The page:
Friday, May 17, 2013

How To Find a Bigfoot Team You Can Affiliate With




You've decided you want to see a Bigfoot, perhaps to prove to yourself they exist, to spend more time outdoors, to try and get an exceptional photo or film. There is no reason not to enjoy these things with family and friends, but some people wish to join a team and learn from others who've been the field longer.

Here's the steps I would tell you to go through before you affiliate with a team.

First, know your motivation - why are you wanting to join a team? What do you hope to achieve? Once you have your head in the right place and you decide you want to be aligned with a team instead of going solo, the real task is before you -

Investigate the team and the members.

Bigfoot researchers are often times very vocal online and opinionated. You can observe their words and behaviors to discern much about them - do they attack others? Bad mouth other teams or people in the industry? Have a defensive attitude? Try to sell expeditions or make cash on the process?  Trying to vie for a TV show? Create drama? Associated with hoaxes?  Draw attention to themselves? Are polarizing personalities? Pro-kill?  Trust your gut on these personalities. We all know a douchebag when we see one. Listen to that inner voice, no matter how "popular" the team is. I can't tell you how many folks in this field of study have come to me after they went against their instincts and joined a polarizing team. They greatly regretted it, some were so beat down by the gang mentality, they walked away from Bigfoot research all together.

It is hard for anyone in this field of research to not be exposed for either being well appreciated, genuine, and not ego-driven or money-driven or being a control freak, angry, greedy, or downright criminal. Don't be afraid to google their names and see what you find.

Get to know groups online and be free to talk to others in Bigfootery about what they think of this group or that, this individual or that. Reputations are a hard thing to cover up. Just because a name is recognizable does not mean that's a good thing. To get that degree of exposure, one might do so by being a downright media whore. Some of the "big" names in the industry are known to be addicts, criminals, thieves, drunks, adulterers, and more.

Just because a team has a very big name does not mean it's right for you. Learn about fees, rules, requirements. Will your team want to own or claim any evidence you accrue? Is it such a large group that expeditions are too noisy and chaotic? Check out their Facebook page if they have one. The things they allow on their wall and the way they handle mediating the page says a lot.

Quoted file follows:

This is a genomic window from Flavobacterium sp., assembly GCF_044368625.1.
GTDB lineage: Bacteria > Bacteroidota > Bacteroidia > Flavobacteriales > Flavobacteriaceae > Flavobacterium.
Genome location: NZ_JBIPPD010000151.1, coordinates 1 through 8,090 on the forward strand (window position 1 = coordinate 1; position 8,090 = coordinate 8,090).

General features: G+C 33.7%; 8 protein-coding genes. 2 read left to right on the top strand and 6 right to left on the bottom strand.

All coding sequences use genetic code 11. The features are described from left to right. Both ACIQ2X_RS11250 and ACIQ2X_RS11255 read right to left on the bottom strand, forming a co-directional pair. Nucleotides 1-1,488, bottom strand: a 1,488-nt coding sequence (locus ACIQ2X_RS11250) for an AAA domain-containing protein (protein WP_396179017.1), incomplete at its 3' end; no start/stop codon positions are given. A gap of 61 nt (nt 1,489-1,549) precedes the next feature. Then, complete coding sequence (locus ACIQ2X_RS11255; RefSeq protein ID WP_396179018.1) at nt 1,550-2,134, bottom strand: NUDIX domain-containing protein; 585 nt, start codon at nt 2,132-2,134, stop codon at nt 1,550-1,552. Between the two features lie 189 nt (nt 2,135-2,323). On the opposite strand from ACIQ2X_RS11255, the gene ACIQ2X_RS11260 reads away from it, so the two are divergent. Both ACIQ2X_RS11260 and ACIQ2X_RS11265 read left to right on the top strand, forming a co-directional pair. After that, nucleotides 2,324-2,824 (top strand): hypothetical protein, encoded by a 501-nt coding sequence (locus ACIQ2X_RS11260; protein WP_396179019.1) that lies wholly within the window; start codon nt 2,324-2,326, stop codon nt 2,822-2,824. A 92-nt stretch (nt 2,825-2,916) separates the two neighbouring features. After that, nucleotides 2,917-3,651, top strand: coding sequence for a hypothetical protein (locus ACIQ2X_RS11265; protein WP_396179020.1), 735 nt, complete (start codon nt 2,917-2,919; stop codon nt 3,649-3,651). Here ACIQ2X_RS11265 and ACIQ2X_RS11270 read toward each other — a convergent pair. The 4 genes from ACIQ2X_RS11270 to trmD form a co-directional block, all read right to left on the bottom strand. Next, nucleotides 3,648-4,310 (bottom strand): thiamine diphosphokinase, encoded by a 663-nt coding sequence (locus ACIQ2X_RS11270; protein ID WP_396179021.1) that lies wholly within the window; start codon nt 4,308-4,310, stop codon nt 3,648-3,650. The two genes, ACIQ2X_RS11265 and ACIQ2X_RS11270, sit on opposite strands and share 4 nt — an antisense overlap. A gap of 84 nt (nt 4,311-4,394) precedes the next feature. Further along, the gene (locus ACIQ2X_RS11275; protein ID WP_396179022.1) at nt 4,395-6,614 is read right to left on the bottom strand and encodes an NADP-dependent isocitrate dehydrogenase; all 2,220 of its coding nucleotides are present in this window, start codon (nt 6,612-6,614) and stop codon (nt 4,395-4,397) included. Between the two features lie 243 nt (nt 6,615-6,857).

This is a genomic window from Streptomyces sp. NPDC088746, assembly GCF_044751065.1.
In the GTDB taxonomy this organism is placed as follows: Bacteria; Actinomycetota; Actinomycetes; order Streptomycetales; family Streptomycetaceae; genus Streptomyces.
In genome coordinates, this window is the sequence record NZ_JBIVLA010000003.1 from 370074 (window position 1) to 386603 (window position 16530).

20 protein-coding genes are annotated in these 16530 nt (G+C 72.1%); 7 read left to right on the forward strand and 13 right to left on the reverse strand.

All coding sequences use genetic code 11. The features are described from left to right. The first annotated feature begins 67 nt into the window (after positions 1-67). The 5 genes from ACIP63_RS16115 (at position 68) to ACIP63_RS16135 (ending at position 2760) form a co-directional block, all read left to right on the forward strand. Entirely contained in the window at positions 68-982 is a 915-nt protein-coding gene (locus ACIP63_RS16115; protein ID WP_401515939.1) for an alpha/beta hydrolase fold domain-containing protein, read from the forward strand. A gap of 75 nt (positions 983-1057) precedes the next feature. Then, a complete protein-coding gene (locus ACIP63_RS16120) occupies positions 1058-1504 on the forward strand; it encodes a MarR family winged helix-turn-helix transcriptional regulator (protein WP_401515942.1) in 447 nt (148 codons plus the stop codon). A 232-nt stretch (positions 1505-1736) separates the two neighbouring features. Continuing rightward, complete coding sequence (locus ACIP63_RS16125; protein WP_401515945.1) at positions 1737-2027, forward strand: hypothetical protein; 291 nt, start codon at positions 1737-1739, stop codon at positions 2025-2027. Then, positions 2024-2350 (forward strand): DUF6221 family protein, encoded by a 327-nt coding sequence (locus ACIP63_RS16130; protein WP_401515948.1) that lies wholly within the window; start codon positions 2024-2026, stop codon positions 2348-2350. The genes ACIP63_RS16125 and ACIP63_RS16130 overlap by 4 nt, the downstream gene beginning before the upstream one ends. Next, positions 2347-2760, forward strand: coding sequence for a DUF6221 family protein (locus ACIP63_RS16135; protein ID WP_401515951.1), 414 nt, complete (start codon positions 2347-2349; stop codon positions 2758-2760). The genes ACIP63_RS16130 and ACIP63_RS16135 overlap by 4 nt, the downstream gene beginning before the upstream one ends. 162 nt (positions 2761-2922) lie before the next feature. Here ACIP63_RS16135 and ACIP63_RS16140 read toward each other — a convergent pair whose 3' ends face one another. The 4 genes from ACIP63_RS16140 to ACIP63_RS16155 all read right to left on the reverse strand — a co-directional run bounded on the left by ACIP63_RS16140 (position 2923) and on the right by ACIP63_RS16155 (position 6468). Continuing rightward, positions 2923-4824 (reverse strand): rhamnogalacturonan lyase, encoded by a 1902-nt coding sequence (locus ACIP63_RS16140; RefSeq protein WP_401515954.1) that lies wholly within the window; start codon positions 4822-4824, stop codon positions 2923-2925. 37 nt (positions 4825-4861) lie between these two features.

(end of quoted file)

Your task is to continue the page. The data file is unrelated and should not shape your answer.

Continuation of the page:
There will be infighting and egos, issues and logistics. They may take advantage of you to buy equipment or they may lose your equipment. They might not plan well and expeditions are a serious hot mess. Talk to people on the team. They will often tell you what it's really like to be on the team. And, never be afraid to step away from a team if they are headed in a direction you're not comfortable with, like carrying firearms and getting drunk by the campfire.

In an ideal situation, you join a group that becomes mentors, friends, curious and outdoorsy folks who want to understand subjects like anthropology and ecology, tracking and survival, archaeology and linguistics. You will have amazing experiences to talk about for years, watch each others backs and evolve as investigators. This is what a team can offer when it is led, not with egos, but with safety and intelligence, honesty and teamwork.  True paranormal geeks.

I wish you luck on your endeavors and remember, in this field we need to encourage everyone doing positive things and cast out and ignore those who are doing bad. If your team is a great one to be a part of, be sure to praise them for their attributes and let everyone know that there are true researchers and honest, hard-working folks looking for answers about our hairy cousins.













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